School tries to ease concerns about schedule changes
The mood at Aspen High School’s master schedule meeting Wednesday evening was a bit more mellow than the vibe felt at some of the school’s scheduling meetings in the past.
Approximately 100 people attended the informational meeting, which took place in the high school’s cafeteria.
The No. 1 change to Aspen High School’s proposed master schedule is that students’ daily schedules will change from the current eight-period day to a seven-period schedule. Parents and students have expressed concerns over the proposed schedule, arguing that there’s less time for elective classes, one-on-one teacher time and extracurricular activities.
The high school’s leadership team, made up of 16 teachers representing each department, claim to have spent more than 100 hours analyzing data and debating various scheduling options in creating the high school’s proposed schedule.
At the meeting, school officials and members of the leadership team delivered a 40-minute PowerPoint presentation that looked at some of the prominent issues with the current schedule and addressed some of the widespread concerns expressed by students and parents.
The team also explained why they think students will benefit from a seven-block schedule rather than the current eight-period model — much of which has to do with the increased meeting time between students and teachers.
Another key issue with Aspen High School’s current master schedule is that it does not meet the International Baccalaureate program’s recommended number of contact hours between teachers and students, which puts students who are enrolled in International Baccalaureate classes at a disadvantage, according to the leadership team.
To accommodate these students and also address the reoccurring concern that Aspen High School classes should meet more frequently, the proposed schedule increases students’ instructional time with their teachers from 435 minutes to 492 minutes every two weeks.
Students will be able to meet with their teachers four times each week — once in a 90-minute block and three times in a class that will last around 52 minutes.
At the end of the academic year, this additional instruction time between students and their teachers adds up to an equivalent value of four more weeks of school.
Aspen parent Elizabeth Slossberg, who also serves as a member of the Aspen Education Foundation, said she felt “absolutely more reassured” after the master schedule meeting Wednesday evening.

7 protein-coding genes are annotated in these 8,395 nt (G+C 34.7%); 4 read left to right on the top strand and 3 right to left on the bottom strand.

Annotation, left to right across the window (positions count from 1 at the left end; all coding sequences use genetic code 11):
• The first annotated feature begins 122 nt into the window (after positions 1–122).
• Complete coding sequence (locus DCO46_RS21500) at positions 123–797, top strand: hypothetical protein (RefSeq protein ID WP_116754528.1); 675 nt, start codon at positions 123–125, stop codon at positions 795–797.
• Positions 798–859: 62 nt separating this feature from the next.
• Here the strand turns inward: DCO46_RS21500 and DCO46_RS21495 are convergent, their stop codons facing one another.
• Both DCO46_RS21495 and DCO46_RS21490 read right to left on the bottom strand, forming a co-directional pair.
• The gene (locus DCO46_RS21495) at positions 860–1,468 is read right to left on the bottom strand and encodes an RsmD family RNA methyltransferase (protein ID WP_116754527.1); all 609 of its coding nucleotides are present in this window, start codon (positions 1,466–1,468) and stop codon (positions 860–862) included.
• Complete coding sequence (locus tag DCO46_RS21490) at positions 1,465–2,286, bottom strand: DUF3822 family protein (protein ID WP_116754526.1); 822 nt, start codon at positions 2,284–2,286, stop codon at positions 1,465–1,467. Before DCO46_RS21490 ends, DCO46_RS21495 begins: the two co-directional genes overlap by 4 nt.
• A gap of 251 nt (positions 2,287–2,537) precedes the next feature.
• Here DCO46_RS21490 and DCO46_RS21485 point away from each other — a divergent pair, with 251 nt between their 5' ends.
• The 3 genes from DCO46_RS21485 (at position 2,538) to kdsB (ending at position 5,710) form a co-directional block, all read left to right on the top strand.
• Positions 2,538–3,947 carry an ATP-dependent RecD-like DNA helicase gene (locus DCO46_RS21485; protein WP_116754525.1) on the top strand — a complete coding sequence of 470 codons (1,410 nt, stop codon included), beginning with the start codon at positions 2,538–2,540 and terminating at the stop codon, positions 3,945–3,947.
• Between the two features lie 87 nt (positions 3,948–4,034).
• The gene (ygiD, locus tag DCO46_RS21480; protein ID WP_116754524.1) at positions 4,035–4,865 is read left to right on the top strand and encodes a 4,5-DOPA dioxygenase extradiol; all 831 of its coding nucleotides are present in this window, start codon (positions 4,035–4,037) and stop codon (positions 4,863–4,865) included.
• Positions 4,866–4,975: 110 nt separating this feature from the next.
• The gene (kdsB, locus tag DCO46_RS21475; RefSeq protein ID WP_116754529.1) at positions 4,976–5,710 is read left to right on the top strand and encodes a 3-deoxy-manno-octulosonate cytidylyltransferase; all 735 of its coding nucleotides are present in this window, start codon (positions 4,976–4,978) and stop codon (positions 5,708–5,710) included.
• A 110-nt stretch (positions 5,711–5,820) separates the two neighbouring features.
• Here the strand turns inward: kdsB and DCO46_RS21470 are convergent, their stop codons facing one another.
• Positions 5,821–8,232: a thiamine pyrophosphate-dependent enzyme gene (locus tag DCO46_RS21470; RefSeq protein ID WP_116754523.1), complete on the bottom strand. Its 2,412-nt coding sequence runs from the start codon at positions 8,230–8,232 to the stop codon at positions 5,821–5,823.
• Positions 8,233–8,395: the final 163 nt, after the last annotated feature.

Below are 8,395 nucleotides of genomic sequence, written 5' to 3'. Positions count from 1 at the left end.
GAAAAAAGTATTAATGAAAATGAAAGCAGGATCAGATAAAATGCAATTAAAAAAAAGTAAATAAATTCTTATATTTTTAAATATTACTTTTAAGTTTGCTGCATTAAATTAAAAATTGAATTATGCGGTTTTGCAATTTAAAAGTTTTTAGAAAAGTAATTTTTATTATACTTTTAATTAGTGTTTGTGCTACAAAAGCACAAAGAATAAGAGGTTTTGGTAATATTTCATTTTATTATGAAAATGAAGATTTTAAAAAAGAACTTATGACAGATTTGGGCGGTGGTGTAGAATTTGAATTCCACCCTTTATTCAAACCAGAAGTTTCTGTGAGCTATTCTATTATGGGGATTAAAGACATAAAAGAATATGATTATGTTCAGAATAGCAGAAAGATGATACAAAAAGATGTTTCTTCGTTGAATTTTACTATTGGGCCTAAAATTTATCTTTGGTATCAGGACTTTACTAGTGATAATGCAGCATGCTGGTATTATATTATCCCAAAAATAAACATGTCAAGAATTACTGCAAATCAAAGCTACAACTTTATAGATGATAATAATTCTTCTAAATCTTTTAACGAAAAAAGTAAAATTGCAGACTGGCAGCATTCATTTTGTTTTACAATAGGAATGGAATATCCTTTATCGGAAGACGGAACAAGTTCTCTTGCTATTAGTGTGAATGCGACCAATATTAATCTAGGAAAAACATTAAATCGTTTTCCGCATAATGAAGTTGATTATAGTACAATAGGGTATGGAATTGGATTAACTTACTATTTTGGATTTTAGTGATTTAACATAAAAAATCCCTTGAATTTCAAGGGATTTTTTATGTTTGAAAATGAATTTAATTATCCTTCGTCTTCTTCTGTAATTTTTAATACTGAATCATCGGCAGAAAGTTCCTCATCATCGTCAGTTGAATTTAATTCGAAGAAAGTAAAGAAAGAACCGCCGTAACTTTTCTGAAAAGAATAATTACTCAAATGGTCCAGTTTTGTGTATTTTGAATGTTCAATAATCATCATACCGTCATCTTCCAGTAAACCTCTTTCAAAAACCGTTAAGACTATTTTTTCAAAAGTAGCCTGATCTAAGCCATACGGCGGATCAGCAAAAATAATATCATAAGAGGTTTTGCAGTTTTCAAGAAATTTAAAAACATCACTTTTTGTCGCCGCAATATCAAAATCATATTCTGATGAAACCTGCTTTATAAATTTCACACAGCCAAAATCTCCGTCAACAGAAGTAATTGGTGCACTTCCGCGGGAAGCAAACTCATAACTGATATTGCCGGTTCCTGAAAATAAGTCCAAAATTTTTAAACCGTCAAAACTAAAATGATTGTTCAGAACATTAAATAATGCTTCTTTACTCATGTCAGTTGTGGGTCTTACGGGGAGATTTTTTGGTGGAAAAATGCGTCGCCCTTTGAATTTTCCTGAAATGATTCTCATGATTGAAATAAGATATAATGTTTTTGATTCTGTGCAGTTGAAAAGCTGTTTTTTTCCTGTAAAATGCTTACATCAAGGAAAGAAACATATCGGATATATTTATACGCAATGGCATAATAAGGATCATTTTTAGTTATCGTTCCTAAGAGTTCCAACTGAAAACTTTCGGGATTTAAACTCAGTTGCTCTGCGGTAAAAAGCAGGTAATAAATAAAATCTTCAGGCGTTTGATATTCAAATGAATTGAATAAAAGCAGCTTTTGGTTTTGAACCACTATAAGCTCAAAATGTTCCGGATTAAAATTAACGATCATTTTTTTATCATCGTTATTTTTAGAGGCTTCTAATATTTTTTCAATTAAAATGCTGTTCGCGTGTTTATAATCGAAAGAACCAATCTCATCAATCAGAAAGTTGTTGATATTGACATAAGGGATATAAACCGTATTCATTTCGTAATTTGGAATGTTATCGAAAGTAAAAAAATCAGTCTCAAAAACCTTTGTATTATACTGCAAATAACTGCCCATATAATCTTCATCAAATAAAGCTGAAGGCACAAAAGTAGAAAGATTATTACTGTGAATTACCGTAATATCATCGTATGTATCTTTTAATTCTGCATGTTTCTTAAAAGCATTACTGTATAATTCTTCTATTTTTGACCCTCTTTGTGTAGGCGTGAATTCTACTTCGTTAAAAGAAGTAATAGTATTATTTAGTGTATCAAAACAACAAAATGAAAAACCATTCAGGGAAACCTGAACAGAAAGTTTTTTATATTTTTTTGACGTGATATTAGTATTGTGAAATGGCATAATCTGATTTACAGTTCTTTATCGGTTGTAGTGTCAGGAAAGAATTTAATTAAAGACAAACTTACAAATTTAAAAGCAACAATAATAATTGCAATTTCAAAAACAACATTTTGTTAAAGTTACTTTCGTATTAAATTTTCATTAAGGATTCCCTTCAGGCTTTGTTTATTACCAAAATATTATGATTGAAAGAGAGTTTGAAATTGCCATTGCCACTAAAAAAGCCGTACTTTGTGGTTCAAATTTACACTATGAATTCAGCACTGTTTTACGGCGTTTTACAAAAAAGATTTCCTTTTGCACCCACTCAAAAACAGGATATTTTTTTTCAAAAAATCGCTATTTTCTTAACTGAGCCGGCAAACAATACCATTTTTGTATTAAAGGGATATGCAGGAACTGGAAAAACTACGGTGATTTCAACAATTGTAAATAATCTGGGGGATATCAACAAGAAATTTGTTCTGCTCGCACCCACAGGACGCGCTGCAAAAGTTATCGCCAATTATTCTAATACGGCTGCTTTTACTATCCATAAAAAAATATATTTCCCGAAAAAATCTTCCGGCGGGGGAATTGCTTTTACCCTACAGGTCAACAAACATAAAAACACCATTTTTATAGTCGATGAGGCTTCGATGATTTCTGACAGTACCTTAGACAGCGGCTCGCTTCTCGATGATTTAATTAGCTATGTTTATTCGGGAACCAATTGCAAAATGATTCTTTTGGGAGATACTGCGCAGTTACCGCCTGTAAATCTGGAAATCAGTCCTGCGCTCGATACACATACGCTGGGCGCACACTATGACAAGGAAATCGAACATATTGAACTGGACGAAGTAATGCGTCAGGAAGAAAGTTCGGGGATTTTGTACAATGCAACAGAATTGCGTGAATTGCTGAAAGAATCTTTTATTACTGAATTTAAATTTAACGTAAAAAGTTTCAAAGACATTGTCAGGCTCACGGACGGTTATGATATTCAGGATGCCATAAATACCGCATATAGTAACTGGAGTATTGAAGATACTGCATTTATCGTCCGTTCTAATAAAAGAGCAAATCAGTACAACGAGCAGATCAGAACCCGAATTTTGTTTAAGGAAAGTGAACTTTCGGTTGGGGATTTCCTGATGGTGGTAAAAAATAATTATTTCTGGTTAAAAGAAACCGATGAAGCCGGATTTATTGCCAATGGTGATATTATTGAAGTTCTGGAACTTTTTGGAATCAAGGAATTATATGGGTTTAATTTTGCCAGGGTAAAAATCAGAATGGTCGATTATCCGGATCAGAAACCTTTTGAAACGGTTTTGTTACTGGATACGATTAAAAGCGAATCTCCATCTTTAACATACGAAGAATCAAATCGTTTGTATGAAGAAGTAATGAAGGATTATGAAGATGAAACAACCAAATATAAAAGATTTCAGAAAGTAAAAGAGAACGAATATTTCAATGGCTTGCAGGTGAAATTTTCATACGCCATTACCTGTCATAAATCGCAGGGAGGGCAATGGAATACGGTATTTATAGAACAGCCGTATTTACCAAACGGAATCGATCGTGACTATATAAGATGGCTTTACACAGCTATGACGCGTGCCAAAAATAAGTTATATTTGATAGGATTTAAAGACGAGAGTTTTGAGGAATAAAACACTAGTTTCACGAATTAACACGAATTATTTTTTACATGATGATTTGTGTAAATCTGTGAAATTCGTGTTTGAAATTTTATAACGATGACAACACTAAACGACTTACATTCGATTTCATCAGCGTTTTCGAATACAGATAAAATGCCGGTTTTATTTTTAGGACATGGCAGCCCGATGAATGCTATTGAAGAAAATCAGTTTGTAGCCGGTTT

“It was more of an unknown before,” Slossberg said of the high school’s change to its schedule.
“I thought it was great and that there was a lot of good information,” Slossberg said. “It was nice to hear from the heads of the departments on their opinion.”
Slossberg has a senior and sophomore at Aspen High School, a fourth-grader at Aspen Elementary School, and an Aspen High School graduate.
While members of the leadership team recognized that the new schedule means some students will lose the opportunity to take a class, they argued that all of the students will gain both instructional time with their teachers as well as frequent meetings in their scheduled class periods.
Aspen school board President and parent Susan Marolt commended the leadership team for coming up with a schedule that she thinks meets the greatest number of students’ needs.
“I really do feel like they considered what was best for all of the kids,” Marolt said.
Marolt said she is excited at the prospect of allowing students more instructional time with their teachers.
Support Local Journalism
Support Local Journalism
Readers around Aspen and Snowmass Village make the Aspen Times’ work possible. Your financial contribution supports our efforts to deliver quality, locally relevant journalism.
Now more than ever, your support is critical to help us keep our community informed about the evolving coronavirus pandemic and the impact it is having locally. Every contribution, however large or small, will make a difference.
Each donation will be used exclusively for the development and creation of increased news coverage.
Start a dialogue, stay on topic and be civil.
If you don't follow the rules, your comment may be deleted.
User Legend: Moderator Trusted User
Restaurants in the upper Roaring Fork Valley are adjusting to pandemic-related restrictions. Here’s a list submitted by operators of eateries that are open and what they say you should know.